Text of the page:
When Doug Hoyes had his credit card information stolen, fraudsters used it to pay for three taxi rides in Toronto.
He wasn't in that city, but discovered the charges while routinely checking his card transactions online and notified his bank, which cancelled the card.
Hoyes, a licensed insolvency trustee, says the incident illustrates the importance for individuals to keep a watchful eye on their statements in a world where financial information can be stolen in a myriad of ways.
"I realize that the bank will probably cover you anyways, so you're not going to lose any money, but do you really want to wait until they've used up your credit limit and you're trying to put gas in your car and you can't because you're over your limit?"
Earlier this week, ride-hailing company Uber came clean about a year-old hack that compromised the data of 57 million Uber riders. The information stolen included names, email addresses and mobile phone numbers. The number of Canadians affected was not immediately known.
News of the security breach comes just two months after Equifax Inc. said some 145 million consumers —including roughly 8,000 Canadians — had personal data, and in some cases credit card details, stolen by hackers in a massive data breach earlier this year.
The thefts were the latest in what has become a regular occurrence of hackers breaking into systems and stealing customer information.
While individual pieces of information like the email addresses and mobile phone numbers that were taken in the Uber theft may seem innocuous on their own, when thieves combine it with other information that may be available elsewhere, it can spell trouble.
But even if you weren't affected by the Uber or Equifax data breaches —or any others so far — you need to be vigilant because hacks are going to happen, he added.
"If you weren't impacted by this one, you probably will be impacted by the next one."
Request a fraud alert
If your information is hacked, you need to change your passwords and your PINs to something that is not easily guessed, advises Lynne Santerre, a spokeswoman for the Financial Consumer Agency of Canada.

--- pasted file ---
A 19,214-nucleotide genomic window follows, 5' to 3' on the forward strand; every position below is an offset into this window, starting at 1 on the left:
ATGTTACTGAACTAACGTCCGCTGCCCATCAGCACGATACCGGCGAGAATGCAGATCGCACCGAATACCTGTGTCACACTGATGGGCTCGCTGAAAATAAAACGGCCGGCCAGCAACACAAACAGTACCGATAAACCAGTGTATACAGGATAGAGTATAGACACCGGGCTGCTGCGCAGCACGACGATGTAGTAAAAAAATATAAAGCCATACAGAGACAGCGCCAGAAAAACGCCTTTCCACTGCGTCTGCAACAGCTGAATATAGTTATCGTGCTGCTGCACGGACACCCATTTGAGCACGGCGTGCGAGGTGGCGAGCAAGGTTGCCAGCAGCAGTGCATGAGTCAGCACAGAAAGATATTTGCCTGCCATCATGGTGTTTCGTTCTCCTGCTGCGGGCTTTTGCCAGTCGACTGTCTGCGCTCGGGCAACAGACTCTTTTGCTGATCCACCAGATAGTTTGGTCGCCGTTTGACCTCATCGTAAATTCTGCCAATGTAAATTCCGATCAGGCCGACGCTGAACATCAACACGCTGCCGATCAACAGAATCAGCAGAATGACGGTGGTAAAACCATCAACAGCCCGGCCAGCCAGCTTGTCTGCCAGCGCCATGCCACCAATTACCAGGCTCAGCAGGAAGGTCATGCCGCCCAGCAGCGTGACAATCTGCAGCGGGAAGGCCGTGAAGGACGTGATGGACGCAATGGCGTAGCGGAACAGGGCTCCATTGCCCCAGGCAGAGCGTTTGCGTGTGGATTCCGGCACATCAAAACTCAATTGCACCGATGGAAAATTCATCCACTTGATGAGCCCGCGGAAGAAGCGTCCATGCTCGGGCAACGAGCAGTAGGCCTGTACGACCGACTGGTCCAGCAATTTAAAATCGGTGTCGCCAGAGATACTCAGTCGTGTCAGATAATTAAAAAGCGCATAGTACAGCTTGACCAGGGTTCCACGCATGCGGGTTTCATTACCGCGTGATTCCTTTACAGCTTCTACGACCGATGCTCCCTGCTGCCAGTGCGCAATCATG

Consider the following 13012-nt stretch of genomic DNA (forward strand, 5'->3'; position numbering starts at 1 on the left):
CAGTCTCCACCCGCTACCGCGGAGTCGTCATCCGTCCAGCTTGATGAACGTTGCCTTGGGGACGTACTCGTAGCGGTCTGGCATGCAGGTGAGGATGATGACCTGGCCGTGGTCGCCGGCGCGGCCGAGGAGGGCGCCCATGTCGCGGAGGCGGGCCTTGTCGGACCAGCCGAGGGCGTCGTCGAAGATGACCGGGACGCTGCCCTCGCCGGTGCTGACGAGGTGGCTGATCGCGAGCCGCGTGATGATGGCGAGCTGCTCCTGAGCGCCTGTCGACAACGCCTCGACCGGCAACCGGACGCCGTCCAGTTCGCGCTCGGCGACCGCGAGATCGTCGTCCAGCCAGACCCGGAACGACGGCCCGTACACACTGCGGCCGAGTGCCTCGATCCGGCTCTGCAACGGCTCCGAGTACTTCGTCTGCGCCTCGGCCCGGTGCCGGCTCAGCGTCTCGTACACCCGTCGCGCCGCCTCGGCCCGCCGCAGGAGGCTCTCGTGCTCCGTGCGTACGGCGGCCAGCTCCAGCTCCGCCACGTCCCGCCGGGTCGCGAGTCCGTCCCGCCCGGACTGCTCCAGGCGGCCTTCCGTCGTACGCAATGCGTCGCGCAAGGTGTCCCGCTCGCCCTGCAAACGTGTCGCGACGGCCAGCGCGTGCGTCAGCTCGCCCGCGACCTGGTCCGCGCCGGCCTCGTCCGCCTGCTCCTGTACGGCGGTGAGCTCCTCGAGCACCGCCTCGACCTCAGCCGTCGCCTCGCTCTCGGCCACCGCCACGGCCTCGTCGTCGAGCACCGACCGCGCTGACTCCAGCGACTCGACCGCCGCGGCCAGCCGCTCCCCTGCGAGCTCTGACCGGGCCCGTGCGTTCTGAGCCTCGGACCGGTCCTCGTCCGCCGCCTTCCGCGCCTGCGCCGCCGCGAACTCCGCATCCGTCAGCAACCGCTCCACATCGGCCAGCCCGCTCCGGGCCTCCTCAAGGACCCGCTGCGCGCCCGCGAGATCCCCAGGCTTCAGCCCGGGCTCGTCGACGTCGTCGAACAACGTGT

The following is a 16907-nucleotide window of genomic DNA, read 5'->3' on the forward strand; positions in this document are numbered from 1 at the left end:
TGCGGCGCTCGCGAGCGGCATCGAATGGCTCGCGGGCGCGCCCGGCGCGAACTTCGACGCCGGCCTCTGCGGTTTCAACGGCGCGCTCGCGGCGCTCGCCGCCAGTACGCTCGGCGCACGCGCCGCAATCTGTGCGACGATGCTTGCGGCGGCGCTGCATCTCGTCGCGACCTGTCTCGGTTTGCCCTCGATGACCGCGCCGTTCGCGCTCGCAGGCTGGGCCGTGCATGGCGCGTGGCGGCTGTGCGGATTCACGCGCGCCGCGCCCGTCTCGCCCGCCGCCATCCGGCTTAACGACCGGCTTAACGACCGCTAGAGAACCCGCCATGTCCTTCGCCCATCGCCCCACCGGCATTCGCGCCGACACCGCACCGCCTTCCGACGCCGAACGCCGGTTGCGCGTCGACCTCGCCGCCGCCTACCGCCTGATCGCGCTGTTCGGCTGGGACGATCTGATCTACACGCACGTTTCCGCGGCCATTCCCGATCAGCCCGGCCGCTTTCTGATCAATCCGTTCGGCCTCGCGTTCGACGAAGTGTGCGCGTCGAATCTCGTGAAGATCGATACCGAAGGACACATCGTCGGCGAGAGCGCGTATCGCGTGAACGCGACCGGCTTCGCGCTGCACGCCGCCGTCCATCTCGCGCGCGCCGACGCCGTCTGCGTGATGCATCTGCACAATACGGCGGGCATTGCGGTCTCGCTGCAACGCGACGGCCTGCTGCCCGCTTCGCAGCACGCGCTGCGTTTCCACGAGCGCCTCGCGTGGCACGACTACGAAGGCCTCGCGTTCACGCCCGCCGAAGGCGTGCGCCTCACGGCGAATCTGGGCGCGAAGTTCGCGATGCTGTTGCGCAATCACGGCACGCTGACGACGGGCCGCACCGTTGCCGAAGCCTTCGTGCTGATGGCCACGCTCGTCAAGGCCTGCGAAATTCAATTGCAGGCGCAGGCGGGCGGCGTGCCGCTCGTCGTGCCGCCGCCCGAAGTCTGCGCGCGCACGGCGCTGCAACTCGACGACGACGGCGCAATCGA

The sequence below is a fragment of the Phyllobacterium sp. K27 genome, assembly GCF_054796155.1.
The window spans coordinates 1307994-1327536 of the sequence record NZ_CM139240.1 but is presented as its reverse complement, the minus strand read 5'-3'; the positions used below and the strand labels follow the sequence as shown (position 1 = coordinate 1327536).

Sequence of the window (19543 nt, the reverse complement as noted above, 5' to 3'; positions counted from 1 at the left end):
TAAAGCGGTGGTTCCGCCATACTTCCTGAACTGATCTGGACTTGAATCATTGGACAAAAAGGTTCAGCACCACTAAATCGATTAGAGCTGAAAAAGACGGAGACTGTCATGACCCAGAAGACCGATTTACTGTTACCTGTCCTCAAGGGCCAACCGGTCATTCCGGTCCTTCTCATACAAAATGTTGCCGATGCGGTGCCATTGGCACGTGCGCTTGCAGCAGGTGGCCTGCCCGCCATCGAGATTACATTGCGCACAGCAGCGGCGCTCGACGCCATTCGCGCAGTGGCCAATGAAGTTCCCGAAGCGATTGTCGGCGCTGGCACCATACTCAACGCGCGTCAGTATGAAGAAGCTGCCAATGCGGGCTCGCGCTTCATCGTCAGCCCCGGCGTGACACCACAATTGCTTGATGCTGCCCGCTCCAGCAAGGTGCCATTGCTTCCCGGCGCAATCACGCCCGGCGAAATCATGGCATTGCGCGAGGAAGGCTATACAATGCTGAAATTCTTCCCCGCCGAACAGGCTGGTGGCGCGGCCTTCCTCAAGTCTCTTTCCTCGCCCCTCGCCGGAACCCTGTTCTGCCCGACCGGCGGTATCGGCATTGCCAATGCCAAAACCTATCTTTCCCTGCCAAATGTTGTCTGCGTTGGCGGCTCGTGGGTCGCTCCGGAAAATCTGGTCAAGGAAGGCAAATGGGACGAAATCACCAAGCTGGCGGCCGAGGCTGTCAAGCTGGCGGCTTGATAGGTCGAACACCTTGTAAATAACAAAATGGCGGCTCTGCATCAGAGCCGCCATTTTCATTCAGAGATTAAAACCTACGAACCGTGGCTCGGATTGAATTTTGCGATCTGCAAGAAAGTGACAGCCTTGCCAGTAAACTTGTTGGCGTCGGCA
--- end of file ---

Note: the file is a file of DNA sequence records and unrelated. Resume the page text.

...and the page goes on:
Santerre added that if you've been compromised you should also contact the major credit bureaus and ask for a fraud alert to be placed on your file.
"That tells lenders to contact you before approving any application for credit in your name," she said.
"So if anyone is trying to take out credit in your name, you'll get a phone call and you'll be able to confirm whether that application was yours."
Hoyes noted that much of the job of securing your information online isn't up to you, but rather the companies storing it. But, he added, there are still things you can do such as reviewing credit card transactions and cancelling any credit you don't need.
Both Hoyes and Santerre recommend regularly checking your credit report with the two major agencies in Canada — Equifax and TransUnion.
'Be in charge'
Checking your credit report can tip you off if your information was stolen because you will see if there are any accounts you don't know about that may have been opened fraudulently.
Hoyes also advised against giving out your social insurance number unless required because the more information that is out there, the more at risk you become.
If your card issuer offers you an alert service that sends you a message when your card is used, it can be a great way to keep an eye on charges. But, Hoyes added, it's not enough to rely on the fraud protection systems at your bank.
"You've got to be in charge," he said. "You've got to take responsibility here and be looking at these things on a regular basis."